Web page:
Down the corridor, keys rattled, and Hogan tore his gaze away from Carter's find. "The guard. Into the tunnel, quick!" he whispered.
Carter bolted for cover. Hogan bundled up the plaster-powdered blanket and kicked it under the bunk, then shifted his position, resting his head on his arms.
When the guard passed by, he saw nothing but a prisoner sitting at the table, asleep.
For the umpteenth time, Kinchloe glanced at his watch, only to discover that it was just one minute later than the last time he looked. Heaving a disgusted sigh, he stood up and moved toward the barracks stove, where he poured his third cup of coffee.
"More'n an hour now," Newkirk muttered, absently shuffling his dog-eared deck of cards. "Least there's been no explosion yet. That's a good sign."
LeBeau stirred on his bunk, where he had been lying listlessly for the past hour, and gave Newkirk an ungrateful glare. "Carter will do just fine, Newkirk."
Kinch shrugged. "Remember, he has to make himself scarce while that Gestapo bulldog takes his hourly walk through the cooler."
"What is Hochstetter going to do? That worries me more than the Colonel's bomb."
"He must know the Colonel got away from Gestapo headquarters with something. I wonder why he's waiting to make his move…"
"He's letting the Colonel stew in uncertainty, that's what it is." Newkirk restlessly rose from the table and started to pace. "Blimey, would I like to get my hands around that Gerry rat's throat…"
Sergeant Olsen, who had been standing at the door on sentry duty, abruptly turned toward Kinch. "I think we've got trouble. Hochstetter's on the move, and it looks like he's going to wake up Klink."
"At this time of night?" Kinch headed for Colonel Hogan's office. "We'd better patch in that bug we've got in Klink's quarters. I don't like this one bit."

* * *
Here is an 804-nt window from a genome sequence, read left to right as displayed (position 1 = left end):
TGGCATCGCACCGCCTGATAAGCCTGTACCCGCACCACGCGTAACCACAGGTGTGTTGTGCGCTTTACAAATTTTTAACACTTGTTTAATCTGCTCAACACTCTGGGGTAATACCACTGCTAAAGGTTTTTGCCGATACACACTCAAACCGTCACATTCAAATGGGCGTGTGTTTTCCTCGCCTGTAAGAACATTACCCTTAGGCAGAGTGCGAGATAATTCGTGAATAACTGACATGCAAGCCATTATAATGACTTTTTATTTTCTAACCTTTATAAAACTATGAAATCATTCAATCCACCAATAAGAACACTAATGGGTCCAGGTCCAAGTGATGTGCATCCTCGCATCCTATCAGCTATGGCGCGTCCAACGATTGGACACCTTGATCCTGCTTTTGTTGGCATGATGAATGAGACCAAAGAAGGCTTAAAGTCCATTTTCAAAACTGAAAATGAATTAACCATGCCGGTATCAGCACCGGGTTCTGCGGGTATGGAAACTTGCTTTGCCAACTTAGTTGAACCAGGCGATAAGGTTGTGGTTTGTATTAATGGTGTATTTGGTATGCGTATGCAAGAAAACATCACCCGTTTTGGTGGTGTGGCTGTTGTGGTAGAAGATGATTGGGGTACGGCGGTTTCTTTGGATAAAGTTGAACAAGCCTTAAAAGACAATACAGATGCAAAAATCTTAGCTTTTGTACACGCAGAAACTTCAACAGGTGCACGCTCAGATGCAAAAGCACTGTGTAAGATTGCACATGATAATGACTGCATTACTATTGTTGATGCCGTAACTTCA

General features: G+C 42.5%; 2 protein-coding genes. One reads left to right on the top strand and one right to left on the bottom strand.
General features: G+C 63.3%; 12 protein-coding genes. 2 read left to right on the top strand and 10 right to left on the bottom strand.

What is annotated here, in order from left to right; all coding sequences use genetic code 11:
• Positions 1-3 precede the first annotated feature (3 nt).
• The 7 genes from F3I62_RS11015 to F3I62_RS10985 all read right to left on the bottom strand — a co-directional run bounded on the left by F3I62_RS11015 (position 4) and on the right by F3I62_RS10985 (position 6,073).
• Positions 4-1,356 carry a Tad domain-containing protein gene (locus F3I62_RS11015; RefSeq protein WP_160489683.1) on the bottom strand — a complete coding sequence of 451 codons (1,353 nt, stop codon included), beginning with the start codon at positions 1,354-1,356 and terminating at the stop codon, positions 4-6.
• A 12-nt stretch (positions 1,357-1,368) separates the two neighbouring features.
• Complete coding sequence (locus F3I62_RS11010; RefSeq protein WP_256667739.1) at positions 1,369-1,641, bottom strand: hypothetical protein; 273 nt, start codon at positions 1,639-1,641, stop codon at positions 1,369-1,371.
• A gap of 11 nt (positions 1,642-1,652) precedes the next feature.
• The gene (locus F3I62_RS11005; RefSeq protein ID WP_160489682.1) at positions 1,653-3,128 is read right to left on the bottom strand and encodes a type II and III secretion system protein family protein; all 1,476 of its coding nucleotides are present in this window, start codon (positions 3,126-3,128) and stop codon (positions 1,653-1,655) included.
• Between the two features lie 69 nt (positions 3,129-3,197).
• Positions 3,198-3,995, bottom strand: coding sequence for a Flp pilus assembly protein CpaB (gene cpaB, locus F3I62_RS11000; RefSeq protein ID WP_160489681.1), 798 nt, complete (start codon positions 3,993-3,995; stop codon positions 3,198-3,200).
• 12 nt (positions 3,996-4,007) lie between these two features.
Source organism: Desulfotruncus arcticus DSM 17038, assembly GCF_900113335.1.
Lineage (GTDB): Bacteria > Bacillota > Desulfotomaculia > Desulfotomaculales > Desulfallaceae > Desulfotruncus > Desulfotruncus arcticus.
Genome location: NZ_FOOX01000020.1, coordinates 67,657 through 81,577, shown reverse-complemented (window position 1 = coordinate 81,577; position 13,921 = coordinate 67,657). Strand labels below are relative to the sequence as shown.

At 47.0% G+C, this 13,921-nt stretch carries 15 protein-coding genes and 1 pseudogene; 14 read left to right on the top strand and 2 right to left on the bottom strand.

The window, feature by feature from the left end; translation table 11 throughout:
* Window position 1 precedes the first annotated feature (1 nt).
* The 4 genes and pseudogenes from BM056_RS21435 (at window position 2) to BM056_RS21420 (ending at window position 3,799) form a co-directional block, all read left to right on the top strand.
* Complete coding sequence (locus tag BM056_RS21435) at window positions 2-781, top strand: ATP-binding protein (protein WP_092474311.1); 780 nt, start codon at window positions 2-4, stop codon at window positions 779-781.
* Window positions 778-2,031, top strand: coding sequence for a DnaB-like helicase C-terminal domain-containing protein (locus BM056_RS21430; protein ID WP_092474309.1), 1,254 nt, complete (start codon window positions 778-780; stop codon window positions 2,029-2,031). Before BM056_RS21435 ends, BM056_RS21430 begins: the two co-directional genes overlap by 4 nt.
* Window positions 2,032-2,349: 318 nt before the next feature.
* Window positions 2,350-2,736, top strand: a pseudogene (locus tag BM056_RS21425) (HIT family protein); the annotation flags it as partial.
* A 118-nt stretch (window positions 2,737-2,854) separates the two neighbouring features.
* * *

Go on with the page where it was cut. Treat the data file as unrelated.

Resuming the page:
In Colonel Hogan's small, private room, Kinch produced the coffee pot-turned-listening device that had eavesdropped on many top-secret conversations. Newkirk, LeBeau, and Olsen crowded around the desk as Kinch plugged into the Kommandant's quarters. After a moment, Klink's voice emerged from the speaker, sounding equally disgruntled and anxious.
"—can I do for you, Major? I assumed you wouldn't need anything until morning…"
The response was delivered by Hochstetter's guttural snarl. "This time of the night is always ideal for interrogations, Klink."
"Interrogation?" Klink's exclamation was echoed by LeBeau, and Kinch waved a hand to silence his companions as Hochstetter answered.
"Of course. A man just awakened often proves to be quite malleable."
Klink's discomfort intensified audibly. "Then… you want to see Colonel Hogan now."
"You have such a brilliant grasp of the situation," Hochstetter retorted. "Get dressed, Klink, now! I want Hogan released to me within five minutes."
"Yes Major. Right away, Major…" Klink's voice receded as he left the living room of his quarters, and an uneasy silence fell over Colonel Hogan's office.
"We've got to warn the Colonel!" LeBeau blurted out, starting for the door.
Newkirk caught him by the scarf and pulled him back. "Hold on there, mate. You know what the Guv'nor will do if Hochstetter finds out what he's got!"
"He'll set off that bomb and destroy the microfilm." Kinch yanked out the coffee pot's plug. "Orders or no orders, I'm not going to see Hochstetter get the Colonel hurt or killed. Newkirk, do you know how to work one of Carter's little goody packages?"
The Englander groaned. "Gor, after all his scatterbrained lectures, I think I can have a pretty good go at it. Exactly what have you got in mind?"
"When in doubt, dynamite."